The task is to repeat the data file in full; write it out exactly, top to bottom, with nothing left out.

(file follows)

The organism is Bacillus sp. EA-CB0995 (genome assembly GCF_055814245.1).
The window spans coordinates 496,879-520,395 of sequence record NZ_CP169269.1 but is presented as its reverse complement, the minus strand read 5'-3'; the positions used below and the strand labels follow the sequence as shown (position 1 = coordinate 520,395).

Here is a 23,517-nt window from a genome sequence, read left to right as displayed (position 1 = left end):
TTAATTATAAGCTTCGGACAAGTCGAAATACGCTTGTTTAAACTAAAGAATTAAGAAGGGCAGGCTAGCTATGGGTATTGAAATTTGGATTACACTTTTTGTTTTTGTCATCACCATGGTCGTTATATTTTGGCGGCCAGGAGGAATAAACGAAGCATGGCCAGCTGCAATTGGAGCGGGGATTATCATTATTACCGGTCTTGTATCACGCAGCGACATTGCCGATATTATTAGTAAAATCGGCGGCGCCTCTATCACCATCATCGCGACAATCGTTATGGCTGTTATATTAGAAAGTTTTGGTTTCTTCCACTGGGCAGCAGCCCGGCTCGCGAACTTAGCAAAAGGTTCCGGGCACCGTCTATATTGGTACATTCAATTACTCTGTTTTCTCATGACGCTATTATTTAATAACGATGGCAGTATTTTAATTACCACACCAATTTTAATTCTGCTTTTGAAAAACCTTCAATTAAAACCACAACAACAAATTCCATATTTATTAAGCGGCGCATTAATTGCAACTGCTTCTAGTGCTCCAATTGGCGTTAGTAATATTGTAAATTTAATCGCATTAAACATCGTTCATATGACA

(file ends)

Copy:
The organism is Bacillus sp. EA-CB0995 (genome assembly GCF_055814245.1).
The window spans coordinates 496,879-520,395 of sequence record NZ_CP169269.1 but is presented as its reverse complement, the minus strand read 5'-3'; the positions used below and the strand labels follow the sequence as shown (position 1 = coordinate 520,395).

Here is a 23,517-nt window from a genome sequence, read left to right as displayed (position 1 = left end):
TTAATTATAAGCTTCGGACAAGTCGAAATACGCTTGTTTAAACTAAAGAATTAAGAAGGGCAGGCTAGCTATGGGTATTGAAATTTGGATTACACTTTTTGTTTTTGTCATCACCATGGTCGTTATATTTTGGCGGCCAGGAGGAATAAACGAAGCATGGCCAGCTGCAATTGGAGCGGGGATTATCATTATTACCGGTCTTGTATCACGCAGCGACATTGCCGATATTATTAGTAAAATCGGCGGCGCCTCTATCACCATCATCGCGACAATCGTTATGGCTGTTATATTAGAAAGTTTTGGTTTCTTCCACTGGGCAGCAGCCCGGCTCGCGAACTTAGCAAAAGGTTCCGGGCACCGTCTATATTGGTACATTCAATTACTCTGTTTTCTCATGACGCTATTATTTAATAACGATGGCAGTATTTTAATTACCACACCAATTTTAATTCTGCTTTTGAAAAACCTTCAATTAAAACCACAACAACAAATTCCATATTTATTAAGCGGCGCATTAATTGCAACTGCTTCTAGTGCTCCAATTGGCGTTAGTAATATTGTAAATTTAATCGCATTAAACATCGTTCATATGACA